What Is COVID-19’s Impact on Speedy Trial Rights?
As COVID-19 continues to spread, federal district courts around the country have issued orders suspending jury trials. Although many trials already underway are being completed, many courts have continued upcoming trials in criminal cases, sometimes indefinitely. Courts have cited concerns about the threat to the public health and individuals resulting from the need to assemble dozens of potential jurors, attorneys, parties, and court personnel. What do these continuances mean for criminal defendants’ rights to speedy trials?
COVID-19 and the Speedy Trial Act – The Sixth Amendment of the U.S. Constitution guarantees criminal defendants a right to a speedy trial. That amendment does not prescribe a specific deadline for criminal trials. But Congress has enacted a statute—the Speedy Trial Act—to effectuate the constitutional guarantee, imposing a number of specific requirements in criminal cases.
The Act sets a presumptive timetable for criminal proceedings. It generally requires the government to file an indictment or information within 30 days of an arrest or service of summons, and trial to begin no more than 70 days later. But that timetable can be extended for various reasons—two of which appear particularly relevant in the current pandemic.
First, the Act permits a court to extend the presumptive timetable if defendants or essential witnesses are unavailable. For purposes of the Act, a person is considered unavailable if his presence cannot be obtained by due diligence or he resists appearing for trial. In the current pandemic, it is increasingly likely that parties will have difficulty procuring witnesses despite diligent efforts as more and more people are taken ill, refuse to leave their homes for fear of falling ill, or are prevented from travelling. The impact on witness availability could be particularly severe in cases involving witnesses from other States or even other countries. But the mere existence of COVID-19 may not warrant a continuance if parties rely on generalized concerns rather the pandemic’s impact on actual witnesses or if COVID-19 is used an excuse for lack of preparation.
Second, the Act’s presumptive timetable may be modified if it “serves the ends of justice.” Many district courts, including the Central District of California, Northern District of Illinois, and Southern District of New York, have already issued general orders continuing jury trials on that basis. They have cited directions from federal and state authorities to avoid public gatherings or remain at home, and concerns for the health of everyone who would be involved in a trial.
Although there is some precedent for continuing criminal trials in the wake of natural disasters or other exigencies that interrupt normal court operations, COVID-19 threatens to prevent normal life from resuming for months to come. The longer the pandemic stretches on, the greater the potential prejudice to criminal defendants awaiting trial, particularly those in pretrial detention. That prejudice may require courts to reexamine any blanket prohibitions on criminal jury trials.
Even in the absence of a blanket prohibition, however, there may be obstacles to a fair trial that nonetheless favor continuances in individual cases. COVID-19, for example, could interfere with presenting vital evidence. One magistrate judge has observed that translations of Spanish-language evidence are difficult to obtain at this time.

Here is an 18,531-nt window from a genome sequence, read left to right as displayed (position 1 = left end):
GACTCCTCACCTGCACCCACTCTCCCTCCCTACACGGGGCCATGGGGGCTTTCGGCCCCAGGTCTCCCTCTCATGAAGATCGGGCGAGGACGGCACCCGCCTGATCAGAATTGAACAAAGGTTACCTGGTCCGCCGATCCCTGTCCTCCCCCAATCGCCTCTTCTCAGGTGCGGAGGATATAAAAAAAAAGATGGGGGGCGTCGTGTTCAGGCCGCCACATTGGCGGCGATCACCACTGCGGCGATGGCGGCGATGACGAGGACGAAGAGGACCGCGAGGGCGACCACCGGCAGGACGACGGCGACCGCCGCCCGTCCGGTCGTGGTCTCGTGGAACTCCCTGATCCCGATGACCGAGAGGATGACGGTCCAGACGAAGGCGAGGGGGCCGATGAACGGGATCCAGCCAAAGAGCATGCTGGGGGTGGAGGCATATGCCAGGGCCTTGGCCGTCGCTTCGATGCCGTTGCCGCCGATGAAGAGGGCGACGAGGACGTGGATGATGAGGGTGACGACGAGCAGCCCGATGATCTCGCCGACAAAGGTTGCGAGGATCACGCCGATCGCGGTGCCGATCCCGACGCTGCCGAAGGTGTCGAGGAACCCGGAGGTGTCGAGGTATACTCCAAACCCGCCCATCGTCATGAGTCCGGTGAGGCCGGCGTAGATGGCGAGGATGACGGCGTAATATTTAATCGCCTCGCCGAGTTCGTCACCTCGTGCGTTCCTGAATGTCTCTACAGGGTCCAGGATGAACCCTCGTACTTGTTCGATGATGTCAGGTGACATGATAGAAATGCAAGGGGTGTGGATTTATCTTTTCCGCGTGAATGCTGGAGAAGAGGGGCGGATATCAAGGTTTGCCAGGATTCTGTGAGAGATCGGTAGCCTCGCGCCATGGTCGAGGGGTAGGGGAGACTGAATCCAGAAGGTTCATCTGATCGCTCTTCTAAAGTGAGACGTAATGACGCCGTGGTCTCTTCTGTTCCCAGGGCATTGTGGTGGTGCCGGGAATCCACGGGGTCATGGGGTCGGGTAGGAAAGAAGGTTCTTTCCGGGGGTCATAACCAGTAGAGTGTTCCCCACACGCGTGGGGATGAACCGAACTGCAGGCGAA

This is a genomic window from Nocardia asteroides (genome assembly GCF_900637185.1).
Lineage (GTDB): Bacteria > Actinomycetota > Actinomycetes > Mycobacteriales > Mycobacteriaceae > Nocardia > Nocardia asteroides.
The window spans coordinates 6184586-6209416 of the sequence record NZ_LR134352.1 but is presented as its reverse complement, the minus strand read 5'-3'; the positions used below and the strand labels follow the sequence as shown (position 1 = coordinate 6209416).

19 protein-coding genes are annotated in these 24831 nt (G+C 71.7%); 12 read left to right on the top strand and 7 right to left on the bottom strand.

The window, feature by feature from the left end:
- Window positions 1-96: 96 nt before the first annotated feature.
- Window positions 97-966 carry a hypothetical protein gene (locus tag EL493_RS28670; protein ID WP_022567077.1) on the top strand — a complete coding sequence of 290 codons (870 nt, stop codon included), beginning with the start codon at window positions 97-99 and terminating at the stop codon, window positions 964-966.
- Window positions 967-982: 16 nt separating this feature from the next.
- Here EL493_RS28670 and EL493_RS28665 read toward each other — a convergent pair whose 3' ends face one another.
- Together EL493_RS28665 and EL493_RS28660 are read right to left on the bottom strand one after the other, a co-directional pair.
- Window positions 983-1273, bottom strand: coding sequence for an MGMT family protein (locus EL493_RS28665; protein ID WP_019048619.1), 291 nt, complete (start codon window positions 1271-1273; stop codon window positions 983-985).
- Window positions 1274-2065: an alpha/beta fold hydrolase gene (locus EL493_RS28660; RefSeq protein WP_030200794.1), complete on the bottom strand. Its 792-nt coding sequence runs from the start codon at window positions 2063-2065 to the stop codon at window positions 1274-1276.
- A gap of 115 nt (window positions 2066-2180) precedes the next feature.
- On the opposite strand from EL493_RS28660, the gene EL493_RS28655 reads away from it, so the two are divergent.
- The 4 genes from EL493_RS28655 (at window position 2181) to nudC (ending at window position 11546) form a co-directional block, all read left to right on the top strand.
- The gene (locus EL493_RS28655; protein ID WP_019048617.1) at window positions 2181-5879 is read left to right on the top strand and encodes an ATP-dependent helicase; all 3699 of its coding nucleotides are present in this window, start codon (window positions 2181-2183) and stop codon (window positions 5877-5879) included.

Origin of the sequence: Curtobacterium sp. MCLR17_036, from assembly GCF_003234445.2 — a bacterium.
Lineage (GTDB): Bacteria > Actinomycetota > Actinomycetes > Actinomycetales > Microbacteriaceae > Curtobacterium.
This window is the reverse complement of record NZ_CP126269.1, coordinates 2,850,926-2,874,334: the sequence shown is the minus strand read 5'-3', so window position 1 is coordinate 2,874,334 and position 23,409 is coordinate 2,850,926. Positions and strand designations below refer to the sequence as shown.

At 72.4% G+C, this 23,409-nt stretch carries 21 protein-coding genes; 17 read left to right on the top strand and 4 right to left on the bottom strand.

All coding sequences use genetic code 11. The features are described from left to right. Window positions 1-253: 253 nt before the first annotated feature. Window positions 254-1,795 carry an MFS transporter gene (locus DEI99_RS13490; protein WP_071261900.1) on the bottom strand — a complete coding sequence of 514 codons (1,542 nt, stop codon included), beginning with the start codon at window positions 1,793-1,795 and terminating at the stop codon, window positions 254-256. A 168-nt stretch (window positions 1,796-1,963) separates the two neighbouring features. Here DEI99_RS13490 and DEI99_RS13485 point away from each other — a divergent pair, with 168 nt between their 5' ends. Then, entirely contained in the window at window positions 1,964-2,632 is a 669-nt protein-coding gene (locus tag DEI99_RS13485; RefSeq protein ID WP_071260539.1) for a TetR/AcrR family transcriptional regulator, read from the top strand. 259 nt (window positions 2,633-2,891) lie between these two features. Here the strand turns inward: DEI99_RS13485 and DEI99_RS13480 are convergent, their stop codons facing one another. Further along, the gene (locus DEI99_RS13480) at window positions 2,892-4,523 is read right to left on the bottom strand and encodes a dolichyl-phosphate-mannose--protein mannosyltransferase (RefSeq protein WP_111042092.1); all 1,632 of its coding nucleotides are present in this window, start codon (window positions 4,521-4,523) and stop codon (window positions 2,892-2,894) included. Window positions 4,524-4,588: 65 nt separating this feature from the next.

Or COVID-19 could prevent courts from assembling a jury venire that is truly representative of the community. Certain demographics could be underrepresented if public transportation is offline or if older, more vulnerable individuals remain home due to health concerns.
COVID-19 and the Sixth Amendment – Although the Speedy Trial Act generally imposes stricter timing requirements than the Constitution itself on criminal trials, the Sixth Amendment sets an outer limit on the extent to which courts can invoke the Act to excuse delays in criminal cases. It also protects criminal defendants in situations in which the Act’s requirements are inapplicable or waived.
To determine what constitutes a speedy trial for constitutional purposes, courts must weigh the length of the delay against the cause of delay, the defendant’s demands for a speedy trial, and the resulting prejudice. Although several of those considerations are case specific, that framework will require courts to determine how much delays caused by COVID-19 should count against the government as unwarranted delay in bringing a criminal defendant to trial.
Generally, delays attributable to more neutral reasons like overcrowded dockets and missing witnesses count against the government less than tactical delays. That suggests some delays attributable to COVID-19 will not weigh heavily against the government. As discussed above, COVID-19 has the potential to render witnesses unavailable, interfere with assembling prospective jurors, or hamper efforts to collect and present evidence. Government restrictions are, of course, causing some of those effects. But public-health orders are designed to slow a deadly pandemic, not to give the government an advantage in criminal trials.
Ultimately, however, the government still has responsibility for ensuring defendants receive a speedy trial. Criminal trials cannot be put off endlessly. And prolonged continuances may be particularly inappropriate in cases in which COVID-19 is responsible for only a small amount of delay or appears to be a scapegoat for lack of diligence. As courts are just beginning to wrestle with the consequences of COVID-19, this area of law will continue to evolve.
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